All the best,

Geoff


I didn't realize she had an earlier book out -- maybe I'll look for this one instead. I could benefit from a good overview of the skandhas.

Thanks for bringing it to my attention.

:anjali:
User avatar
Lazy_eye
 
Posts: 778
Joined: Fri Jan 23, 2009 3:23 pm
Location: Laurel, MD

Re: Sue Hamilton -- anyone read her work?

Postby Nyana » Thu Jun 09, 2011 8:09 pm

Lazy_eye wrote:I didn't realize she had an earlier book out -- maybe I'll look for this one instead. I could benefit from a good overview of the skandhas.

Yeah, it's the published version of her doctoral dissertation. When I was looking for a link to the book to add to my previous reply I noticed that it's out of print according to Amazon. Hopefully you can find a copy somewhere. At any rate, it's probably the best book length survey of the sutta strata passages on the aggregates. In this regard it's better than Mathieu Boisvert's dissertation on the aggregates, which relies quite heavily on commentarial interpretation (but still worth reading).

All the best,

Geoff
Nyana
 
Posts: 2229
Joined: Tue Apr 27, 2010 11:56 am

Re: Sue Hamilton -- anyone read her work?

Postby IanAnd » Thu Jun 09, 2011 9:28 pm

Ñāṇa wrote:
Lazy_eye wrote:I didn't realize she had an earlier book out -- maybe I'll look for this one instead. I could benefit from a good overview of the skandhas.

Yeah, it's the published version of her doctoral dissertation. When I was looking for a link to the book to add to my previous reply I noticed that it's out of print according to Amazon. Hopefully you can find a copy somewhere.

Rob,

Might want to try getting on the waiting list at The Book Depository if you aren't able to find it anywhere else. The Book Depository not only has great price discounts over Amazon, but it has free shipping worldwide. Can't beat that deal!

All the best,
Ian
"The gift of truth exceeds all other gifts" — Dhammapada, v. 354 Craving XXIV
User avatar
IanAnd
 
Posts: 399
Joined: Mon Oct 19, 2009 5:19 am
Location: the deserts of Arizona

Re: Sue Hamilton -- anyone read her work?

Postby Aloka » Fri Jun 10, 2011 6:51 am

I bought it early last year - from Wisdom Books or The Book Depository. However I didn't read all of it because it wasn''t so interesting as I had expected and I had other reading that I was doing at the same time too.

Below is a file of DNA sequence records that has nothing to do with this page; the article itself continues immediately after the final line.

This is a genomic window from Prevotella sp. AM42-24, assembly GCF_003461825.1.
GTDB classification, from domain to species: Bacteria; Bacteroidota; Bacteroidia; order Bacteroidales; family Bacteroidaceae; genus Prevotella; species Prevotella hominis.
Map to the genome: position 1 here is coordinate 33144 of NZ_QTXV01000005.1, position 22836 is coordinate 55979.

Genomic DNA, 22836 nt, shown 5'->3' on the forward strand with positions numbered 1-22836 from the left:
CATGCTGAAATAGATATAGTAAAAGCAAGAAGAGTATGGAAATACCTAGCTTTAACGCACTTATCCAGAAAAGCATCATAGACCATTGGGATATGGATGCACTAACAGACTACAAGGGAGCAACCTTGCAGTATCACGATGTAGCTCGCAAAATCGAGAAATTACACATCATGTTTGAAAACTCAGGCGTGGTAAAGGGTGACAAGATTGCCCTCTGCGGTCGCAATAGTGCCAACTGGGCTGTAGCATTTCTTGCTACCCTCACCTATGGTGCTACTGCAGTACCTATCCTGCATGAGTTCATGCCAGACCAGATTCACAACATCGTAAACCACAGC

I didn't pick it up again, unfortunately. Perhaps I'll eventually go back to it again sometime.


:anjali:
User avatar
Aloka
 
Posts: 3508
Joined: Wed Jan 21, 2009 2:51 pm

Re: Sue Hamilton -- anyone read her work?

Postby daverupa » Fri Jun 10, 2011 11:26 am

I picked up a copy from my local university library, and have read the introduction. I am very enticed, as her approach mirrors the one I developed studying comparative religion in grad school. Others have commented on her not being a practitioner, but she writes:

"Last but not least, I make no apology for my enthusiasm for my subject. As my work has progressed, my fascination has deepened. Particularly with regard to thinking about and drawing out certain implications, I have found the process to be an absorbing, stimulating, and profoundly enriching experience."

In light of the prevailing mood in academia to insist on objectivity, this is noteworthy.

(However, chapter seven promises to lay out an ontology, so we'll see how it goes!)
    "And how is it, bhikkhus, that by protecting oneself one protects others? By the pursuit, development, and cultivation of the four establishments of mindfulness. It is in such a way that by protecting oneself one protects others.

    "And how is it, bhikkhus, that by protecting others one protects oneself? By patience, harmlessness, goodwill, and sympathy. It is in such a way that by protecting others one protects oneself.
- Sedaka Sutta [SN 47.19]
User avatar
daverupa
 
Posts: 4074
Joined: Mon Jan 31, 2011 6:58 pm

Re: Sue Hamilton -- anyone read her work?

Postby Kare » Fri Jun 10, 2011 11:40 am

Ñāṇa wrote:
Lazy_eye wrote:"Early Buddhism: a New Approach" looks interesting and I was thinking of ordering it. Has anyone here read it?

I read about half of it and put it on the shelf.


The same thing happened to me. Maybe I should give it a new chance ...
Mettāya,
Kåre
User avatar
Kare
 
Posts: 679
Joined: Sun Feb 01, 2009 10:58 am
Location: Norway

Re: Sue Hamilton -- anyone read her work?

Postby daverupa » Fri Jun 10, 2011 12:07 pm

She mentions that there is a dry chapter or two that she asks the reader to "bear with me" about. I wonder if this was the halfway mark where many got off the ride.
    "And how is it, bhikkhus, that by protecting oneself one protects others? By the pursuit, development, and cultivation of the four establishments of mindfulness. It is in such a way that by protecting oneself one protects others.

    "And how is it, bhikkhus, that by protecting others one protects oneself? By patience, harmlessness, goodwill, and sympathy. It is in such a way that by protecting others one protects oneself.
- Sedaka Sutta [SN 47.19]
User avatar
daverupa
 
Posts: 4074
Joined: Mon Jan 31, 2011 6:58 pm

Re: Sue Hamilton -- anyone read her work?

Postby JIMBOSAN » Fri Jun 10, 2011 12:33 pm

I just purchashed Early Buddhism a New Approach - I'm half way through it - It's not worth the 40$ I spent on it - I would say this book would be for someone who understood the ABC's of Buddhism and was ready to take a Freshmen College class - A used copy might be worth pusuing -
User avatar
JIMBOSAN
 
Posts: 17
Joined: Wed Mar 23, 2011 3:20 pm
Location: SAN DIEGO, CALIFORNIA


Return to Open Dhamma

Who is online

Users browsing this forum: martinfrank, robertk and 7 guests